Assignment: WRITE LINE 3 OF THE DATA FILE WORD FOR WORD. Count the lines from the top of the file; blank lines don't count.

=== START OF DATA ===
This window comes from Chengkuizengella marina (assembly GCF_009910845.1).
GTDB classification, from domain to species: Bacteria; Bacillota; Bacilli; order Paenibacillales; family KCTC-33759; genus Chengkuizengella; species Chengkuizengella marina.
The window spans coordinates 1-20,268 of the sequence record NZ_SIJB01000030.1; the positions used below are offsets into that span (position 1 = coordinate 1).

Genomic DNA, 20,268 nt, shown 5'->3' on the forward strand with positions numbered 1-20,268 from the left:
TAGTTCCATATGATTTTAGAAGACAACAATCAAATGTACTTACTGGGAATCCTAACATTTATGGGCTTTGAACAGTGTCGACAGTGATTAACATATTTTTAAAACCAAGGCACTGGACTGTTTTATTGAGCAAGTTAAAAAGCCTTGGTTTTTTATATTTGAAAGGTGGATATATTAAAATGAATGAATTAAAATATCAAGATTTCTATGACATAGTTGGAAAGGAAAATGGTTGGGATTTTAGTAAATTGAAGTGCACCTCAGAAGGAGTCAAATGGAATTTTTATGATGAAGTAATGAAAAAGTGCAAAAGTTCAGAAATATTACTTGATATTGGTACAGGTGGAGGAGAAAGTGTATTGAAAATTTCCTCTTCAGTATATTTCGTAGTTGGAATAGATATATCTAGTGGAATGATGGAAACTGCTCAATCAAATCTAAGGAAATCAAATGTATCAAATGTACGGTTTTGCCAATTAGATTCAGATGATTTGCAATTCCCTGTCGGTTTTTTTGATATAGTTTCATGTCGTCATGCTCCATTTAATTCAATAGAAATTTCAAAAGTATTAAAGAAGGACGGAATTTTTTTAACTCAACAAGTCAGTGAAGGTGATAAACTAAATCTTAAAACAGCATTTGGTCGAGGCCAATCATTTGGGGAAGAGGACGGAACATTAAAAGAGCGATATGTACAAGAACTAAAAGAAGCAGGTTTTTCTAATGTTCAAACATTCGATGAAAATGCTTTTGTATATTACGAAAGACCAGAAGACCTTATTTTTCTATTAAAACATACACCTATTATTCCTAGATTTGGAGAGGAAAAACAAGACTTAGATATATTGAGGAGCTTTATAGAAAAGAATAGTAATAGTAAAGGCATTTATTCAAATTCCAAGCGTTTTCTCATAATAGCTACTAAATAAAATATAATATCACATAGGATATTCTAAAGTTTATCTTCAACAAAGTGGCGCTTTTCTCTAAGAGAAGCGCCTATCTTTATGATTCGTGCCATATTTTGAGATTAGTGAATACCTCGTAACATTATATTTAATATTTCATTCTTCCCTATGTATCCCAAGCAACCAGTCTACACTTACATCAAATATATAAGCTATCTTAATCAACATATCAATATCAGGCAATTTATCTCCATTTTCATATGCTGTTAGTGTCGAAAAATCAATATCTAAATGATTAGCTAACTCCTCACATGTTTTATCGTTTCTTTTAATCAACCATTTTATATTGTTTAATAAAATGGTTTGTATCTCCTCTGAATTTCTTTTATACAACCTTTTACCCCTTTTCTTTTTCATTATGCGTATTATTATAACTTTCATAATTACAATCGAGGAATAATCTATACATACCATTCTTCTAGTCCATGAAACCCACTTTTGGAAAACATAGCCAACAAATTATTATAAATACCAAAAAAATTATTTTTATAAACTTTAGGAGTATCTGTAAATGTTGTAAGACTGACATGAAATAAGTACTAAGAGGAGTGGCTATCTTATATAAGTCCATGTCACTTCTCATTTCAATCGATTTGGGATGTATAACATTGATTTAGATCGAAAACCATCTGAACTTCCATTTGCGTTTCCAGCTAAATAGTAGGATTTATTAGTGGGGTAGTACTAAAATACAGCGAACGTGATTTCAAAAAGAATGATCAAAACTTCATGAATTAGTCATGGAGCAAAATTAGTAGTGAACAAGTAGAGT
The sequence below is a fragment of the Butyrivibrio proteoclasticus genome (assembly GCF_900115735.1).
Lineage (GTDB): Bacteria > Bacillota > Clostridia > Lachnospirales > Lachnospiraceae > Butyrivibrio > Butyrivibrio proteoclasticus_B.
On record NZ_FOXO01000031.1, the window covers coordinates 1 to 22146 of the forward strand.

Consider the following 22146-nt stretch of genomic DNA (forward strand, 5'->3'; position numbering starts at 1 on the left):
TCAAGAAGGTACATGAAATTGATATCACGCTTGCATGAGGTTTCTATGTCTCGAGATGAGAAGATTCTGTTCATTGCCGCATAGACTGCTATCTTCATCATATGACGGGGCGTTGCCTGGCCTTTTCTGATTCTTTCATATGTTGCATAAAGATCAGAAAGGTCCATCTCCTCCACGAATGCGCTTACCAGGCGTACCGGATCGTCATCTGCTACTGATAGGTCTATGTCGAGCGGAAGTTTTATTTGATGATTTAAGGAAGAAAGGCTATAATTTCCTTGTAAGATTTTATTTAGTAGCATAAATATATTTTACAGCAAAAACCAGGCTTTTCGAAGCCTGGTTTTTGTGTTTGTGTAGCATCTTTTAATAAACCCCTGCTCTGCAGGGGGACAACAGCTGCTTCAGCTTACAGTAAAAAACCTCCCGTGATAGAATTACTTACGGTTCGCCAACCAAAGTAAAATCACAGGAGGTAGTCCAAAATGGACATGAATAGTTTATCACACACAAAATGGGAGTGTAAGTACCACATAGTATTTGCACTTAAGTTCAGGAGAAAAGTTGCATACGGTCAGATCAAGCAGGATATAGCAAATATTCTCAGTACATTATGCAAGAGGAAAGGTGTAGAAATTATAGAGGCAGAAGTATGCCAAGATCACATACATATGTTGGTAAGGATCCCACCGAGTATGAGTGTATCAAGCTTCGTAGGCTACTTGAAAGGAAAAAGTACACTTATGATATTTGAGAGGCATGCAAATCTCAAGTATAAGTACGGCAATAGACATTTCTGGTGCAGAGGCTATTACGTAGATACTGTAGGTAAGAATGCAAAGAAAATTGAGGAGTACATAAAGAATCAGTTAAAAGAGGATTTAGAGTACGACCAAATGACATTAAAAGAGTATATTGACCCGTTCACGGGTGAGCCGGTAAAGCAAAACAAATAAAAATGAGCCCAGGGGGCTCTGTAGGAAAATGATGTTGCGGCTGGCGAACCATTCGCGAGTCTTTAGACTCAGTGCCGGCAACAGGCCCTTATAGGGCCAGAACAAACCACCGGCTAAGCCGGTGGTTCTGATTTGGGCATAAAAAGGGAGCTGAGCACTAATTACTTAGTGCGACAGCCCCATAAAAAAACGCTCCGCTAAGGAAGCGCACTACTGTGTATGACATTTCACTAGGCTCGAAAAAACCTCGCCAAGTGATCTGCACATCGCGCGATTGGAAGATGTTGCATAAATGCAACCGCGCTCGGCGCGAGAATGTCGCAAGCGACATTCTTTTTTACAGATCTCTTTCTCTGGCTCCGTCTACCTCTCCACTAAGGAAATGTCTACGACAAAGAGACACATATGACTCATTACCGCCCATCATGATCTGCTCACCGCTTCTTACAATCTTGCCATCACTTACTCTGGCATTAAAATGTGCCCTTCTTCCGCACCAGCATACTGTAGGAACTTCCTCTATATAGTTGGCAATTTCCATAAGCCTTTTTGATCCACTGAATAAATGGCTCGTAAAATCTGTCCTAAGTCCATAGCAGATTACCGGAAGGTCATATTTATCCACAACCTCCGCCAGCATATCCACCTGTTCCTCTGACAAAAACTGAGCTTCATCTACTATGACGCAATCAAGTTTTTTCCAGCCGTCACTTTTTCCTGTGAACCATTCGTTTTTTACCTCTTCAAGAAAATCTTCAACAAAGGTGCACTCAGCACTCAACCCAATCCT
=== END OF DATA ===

The window spans coordinates 1-20,268 of the sequence record NZ_SIJB01000030.1; the positions used below are offsets into that span (position 1 = coordinate 1).